Update 24 March, 2022

The Safe Network is built around the concept of keeping the building blocks simple. Individual elements react to external stimuli in limited and predictable ways, yet combine to create an entity that’s capable of performing complex tasks in an unpredictable world and defending itself against enemies - the ant colony analogy.

But for this to work, subtle feedback mechanisms are required. The individual ants need to be able to signal they are under pressure and can’t carry any more, otherwise the system becomes brittle and the colony collapses. @oetyng has been working on a system of message queueing and backpressure, which is a way for nodes to go, ‘Jeez back off will you? I’ll get to you in time but I’ve only got six legs, two mandibles and a tiny brain’. The code’s not complete just yet, but already tests are showing impressive improvements in stability and performance.

General progress

Team MaidSafe are getting to grips with the draft of the UK’s Online Safety Bill, which was released last week, and how it may impact us as a business as well as the Safe Network as a project. Our concerns about the Bill, which has always attempted to regulate the internet around Facebook, certainly have not been assuaged by the new draft; if anything, they’ve been made worse. So we’re working to understand what stances we might need to take, and what discussions we might need to have, to help the government understand that projects like ours aren’t Facebook, nor should we be treated like we are. Fortunately, our policy and governance manager @Heather_Burns has been dealing with this Bill for over three years in her previous jobs and understands it as well as anyone. She’s currently locked in a dark basement with over 500 pages of the Bill’s legal text and a crate of Irn Bru, and will report back soon.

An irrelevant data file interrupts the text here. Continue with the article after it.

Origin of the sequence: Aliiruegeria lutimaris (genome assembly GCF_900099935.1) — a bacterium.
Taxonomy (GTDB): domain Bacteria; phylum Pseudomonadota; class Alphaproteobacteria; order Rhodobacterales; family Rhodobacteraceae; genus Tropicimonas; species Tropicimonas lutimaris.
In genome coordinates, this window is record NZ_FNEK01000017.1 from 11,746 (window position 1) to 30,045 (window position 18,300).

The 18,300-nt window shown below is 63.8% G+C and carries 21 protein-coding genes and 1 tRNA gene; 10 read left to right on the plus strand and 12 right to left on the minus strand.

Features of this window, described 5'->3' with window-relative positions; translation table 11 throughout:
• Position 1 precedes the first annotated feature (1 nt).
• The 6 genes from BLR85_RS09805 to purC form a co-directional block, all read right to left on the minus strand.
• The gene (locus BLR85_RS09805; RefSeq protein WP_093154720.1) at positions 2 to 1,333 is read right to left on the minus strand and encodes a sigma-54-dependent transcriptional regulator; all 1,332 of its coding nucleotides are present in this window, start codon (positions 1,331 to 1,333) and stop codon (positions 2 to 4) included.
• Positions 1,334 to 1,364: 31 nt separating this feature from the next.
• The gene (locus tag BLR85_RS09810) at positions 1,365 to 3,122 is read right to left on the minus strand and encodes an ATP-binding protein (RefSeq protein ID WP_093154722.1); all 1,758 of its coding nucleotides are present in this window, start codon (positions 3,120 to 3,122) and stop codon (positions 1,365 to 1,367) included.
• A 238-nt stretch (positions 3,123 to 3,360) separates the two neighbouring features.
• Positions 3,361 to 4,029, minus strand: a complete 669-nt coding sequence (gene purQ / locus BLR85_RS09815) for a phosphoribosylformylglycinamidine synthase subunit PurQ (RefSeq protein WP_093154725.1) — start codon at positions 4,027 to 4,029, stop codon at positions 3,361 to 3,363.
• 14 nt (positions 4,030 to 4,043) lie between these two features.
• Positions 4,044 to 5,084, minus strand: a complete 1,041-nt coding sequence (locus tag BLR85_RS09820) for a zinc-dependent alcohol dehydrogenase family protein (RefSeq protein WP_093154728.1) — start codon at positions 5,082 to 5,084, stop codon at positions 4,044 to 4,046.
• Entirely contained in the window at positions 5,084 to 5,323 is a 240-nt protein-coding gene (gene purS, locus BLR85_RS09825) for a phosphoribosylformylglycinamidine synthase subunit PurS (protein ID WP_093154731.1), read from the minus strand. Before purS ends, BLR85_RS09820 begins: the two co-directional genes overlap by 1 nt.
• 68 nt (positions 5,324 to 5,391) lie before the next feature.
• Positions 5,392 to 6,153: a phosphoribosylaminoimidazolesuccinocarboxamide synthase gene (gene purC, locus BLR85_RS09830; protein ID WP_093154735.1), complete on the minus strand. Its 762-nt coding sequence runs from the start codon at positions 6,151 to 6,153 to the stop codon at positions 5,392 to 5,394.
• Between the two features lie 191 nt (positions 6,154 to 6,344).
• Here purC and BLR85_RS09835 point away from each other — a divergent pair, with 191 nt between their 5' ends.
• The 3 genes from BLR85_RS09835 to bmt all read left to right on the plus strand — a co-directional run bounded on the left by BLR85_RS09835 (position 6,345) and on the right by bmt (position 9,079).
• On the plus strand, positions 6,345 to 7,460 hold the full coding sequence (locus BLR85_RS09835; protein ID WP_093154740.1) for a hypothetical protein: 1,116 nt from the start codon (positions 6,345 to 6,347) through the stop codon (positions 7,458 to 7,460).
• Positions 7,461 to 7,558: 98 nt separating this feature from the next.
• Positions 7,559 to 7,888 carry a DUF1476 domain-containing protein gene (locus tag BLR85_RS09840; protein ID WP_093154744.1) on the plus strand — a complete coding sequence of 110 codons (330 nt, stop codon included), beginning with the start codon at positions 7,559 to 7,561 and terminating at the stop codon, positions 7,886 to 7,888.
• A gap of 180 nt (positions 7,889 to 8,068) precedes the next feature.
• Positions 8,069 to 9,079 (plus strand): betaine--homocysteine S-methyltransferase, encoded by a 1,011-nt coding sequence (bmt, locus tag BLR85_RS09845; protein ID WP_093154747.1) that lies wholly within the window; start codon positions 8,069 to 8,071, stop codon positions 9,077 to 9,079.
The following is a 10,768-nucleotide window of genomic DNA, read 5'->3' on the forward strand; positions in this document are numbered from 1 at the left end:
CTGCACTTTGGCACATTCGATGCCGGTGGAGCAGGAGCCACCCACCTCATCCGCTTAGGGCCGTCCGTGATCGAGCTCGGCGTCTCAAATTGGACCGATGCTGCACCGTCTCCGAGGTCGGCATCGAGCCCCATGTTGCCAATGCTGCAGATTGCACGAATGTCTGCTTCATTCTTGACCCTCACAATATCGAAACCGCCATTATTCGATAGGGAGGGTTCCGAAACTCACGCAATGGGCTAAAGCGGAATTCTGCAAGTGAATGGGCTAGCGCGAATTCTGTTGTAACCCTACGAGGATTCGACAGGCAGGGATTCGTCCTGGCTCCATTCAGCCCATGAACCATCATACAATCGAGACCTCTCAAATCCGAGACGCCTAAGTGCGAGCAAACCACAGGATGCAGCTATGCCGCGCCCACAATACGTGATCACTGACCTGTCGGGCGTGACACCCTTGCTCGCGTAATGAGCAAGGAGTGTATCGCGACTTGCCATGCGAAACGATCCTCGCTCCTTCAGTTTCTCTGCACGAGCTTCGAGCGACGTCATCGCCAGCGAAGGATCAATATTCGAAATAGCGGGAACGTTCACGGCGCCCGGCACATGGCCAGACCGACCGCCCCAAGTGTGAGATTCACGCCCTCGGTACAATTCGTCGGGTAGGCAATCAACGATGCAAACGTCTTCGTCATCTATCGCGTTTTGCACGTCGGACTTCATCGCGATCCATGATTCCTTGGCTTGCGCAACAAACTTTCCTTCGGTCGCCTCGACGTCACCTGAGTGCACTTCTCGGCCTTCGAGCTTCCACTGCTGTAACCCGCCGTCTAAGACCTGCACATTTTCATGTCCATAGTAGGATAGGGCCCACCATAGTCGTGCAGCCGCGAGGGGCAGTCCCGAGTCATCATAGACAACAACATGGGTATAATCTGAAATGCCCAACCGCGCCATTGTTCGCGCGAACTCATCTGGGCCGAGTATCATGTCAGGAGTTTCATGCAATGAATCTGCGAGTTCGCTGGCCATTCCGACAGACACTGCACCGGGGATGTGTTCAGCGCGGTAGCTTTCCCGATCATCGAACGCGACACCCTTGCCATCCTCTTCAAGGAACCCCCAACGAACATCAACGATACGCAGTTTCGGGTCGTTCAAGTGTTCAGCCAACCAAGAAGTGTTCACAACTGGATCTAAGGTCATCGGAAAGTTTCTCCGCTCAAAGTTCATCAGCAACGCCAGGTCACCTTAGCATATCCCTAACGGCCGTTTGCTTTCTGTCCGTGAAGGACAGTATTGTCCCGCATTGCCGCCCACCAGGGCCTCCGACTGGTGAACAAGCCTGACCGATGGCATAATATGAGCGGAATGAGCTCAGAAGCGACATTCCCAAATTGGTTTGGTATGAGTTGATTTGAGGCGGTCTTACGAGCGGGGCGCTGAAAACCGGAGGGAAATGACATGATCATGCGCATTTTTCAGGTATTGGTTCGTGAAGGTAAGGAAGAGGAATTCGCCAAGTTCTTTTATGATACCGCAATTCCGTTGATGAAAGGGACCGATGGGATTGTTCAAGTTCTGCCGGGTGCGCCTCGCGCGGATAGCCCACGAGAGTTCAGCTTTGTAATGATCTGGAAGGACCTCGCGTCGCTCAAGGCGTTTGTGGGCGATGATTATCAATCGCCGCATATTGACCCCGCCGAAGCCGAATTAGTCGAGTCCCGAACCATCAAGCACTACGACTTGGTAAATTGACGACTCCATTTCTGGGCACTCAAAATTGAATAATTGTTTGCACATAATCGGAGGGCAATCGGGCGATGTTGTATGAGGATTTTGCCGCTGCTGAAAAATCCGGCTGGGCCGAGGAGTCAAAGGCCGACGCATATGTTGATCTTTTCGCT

In working through the DBC flows @danda and @davidrusu came to the realisation that the mint, as it was originally specced, was no longer needed, because the functionality - verifying and signing transactions - had now been built into the spentbook. As some sharp-eyed members of the community (hi @happybeing!) spotted, this means that whole swathes of code can be stripped out, leaving less work to do by both the client and the elders. We’re now debating whether to make the spentbook a separate data type - and perhaps whether to rename it ‘mint’ to fit with convention.

@Chriso is looking into the licensing of the codebase which has become inconsistent over time. The idea is to license the core network under GPL3 with non-safe network crates being licensed under MIT/BDS so as not to limit client apps that can be built on it.